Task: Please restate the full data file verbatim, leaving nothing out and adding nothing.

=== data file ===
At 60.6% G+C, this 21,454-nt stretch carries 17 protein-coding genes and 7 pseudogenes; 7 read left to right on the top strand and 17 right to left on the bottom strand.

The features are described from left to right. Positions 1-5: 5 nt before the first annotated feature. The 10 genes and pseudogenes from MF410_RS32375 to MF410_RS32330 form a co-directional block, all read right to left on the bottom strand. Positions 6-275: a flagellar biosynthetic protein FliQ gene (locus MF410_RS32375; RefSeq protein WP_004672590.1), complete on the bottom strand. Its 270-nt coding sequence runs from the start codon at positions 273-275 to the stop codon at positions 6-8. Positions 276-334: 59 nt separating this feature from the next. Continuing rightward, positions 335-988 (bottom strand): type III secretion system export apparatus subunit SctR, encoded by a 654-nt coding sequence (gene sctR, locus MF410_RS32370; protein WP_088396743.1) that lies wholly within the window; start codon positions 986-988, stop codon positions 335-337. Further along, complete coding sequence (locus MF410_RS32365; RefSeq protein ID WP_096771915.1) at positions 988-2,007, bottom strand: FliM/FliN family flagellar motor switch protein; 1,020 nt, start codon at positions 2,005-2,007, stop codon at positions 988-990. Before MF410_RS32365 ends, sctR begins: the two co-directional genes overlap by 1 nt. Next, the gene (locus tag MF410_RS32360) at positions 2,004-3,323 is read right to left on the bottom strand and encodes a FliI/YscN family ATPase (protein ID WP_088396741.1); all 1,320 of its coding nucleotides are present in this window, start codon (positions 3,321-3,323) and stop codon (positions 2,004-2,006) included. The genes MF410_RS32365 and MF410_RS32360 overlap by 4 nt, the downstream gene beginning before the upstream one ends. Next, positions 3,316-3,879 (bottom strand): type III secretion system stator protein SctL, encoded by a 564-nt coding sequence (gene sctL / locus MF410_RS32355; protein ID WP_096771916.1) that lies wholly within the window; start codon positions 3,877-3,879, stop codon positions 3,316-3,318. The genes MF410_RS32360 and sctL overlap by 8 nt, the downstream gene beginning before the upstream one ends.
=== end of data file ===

At 60.6% G+C, this 21,454-nt stretch carries 17 protein-coding genes and 7 pseudogenes; 7 read left to right on the top strand and 17 right to left on the bottom strand.

The features are described from left to right. Positions 1-5: 5 nt before the first annotated feature. The 10 genes and pseudogenes from MF410_RS32375 to MF410_RS32330 form a co-directional block, all read right to left on the bottom strand. Positions 6-275: a flagellar biosynthetic protein FliQ gene (locus MF410_RS32375; RefSeq protein WP_004672590.1), complete on the bottom strand. Its 270-nt coding sequence runs from the start codon at positions 273-275 to the stop codon at positions 6-8. Positions 276-334: 59 nt separating this feature from the next. Continuing rightward, positions 335-988 (bottom strand): type III secretion system export apparatus subunit SctR, encoded by a 654-nt coding sequence (gene sctR, locus MF410_RS32370; protein WP_088396743.1) that lies wholly within the window; start codon positions 986-988, stop codon positions 335-337. Further along, complete coding sequence (locus MF410_RS32365; RefSeq protein ID WP_096771915.1) at positions 988-2,007, bottom strand: FliM/FliN family flagellar motor switch protein; 1,020 nt, start codon at positions 2,005-2,007, stop codon at positions 988-990. Before MF410_RS32365 ends, sctR begins: the two co-directional genes overlap by 1 nt. Next, the gene (locus tag MF410_RS32360) at positions 2,004-3,323 is read right to left on the bottom strand and encodes a FliI/YscN family ATPase (protein ID WP_088396741.1); all 1,320 of its coding nucleotides are present in this window, start codon (positions 3,321-3,323) and stop codon (positions 2,004-2,006) included. The genes MF410_RS32365 and MF410_RS32360 overlap by 4 nt, the downstream gene beginning before the upstream one ends. Next, positions 3,316-3,879 (bottom strand): type III secretion system stator protein SctL, encoded by a 564-nt coding sequence (gene sctL / locus MF410_RS32355; protein ID WP_096771916.1) that lies wholly within the window; start codon positions 3,877-3,879, stop codon positions 3,316-3,318. The genes MF410_RS32360 and sctL overlap by 8 nt, the downstream gene beginning before the upstream one ends.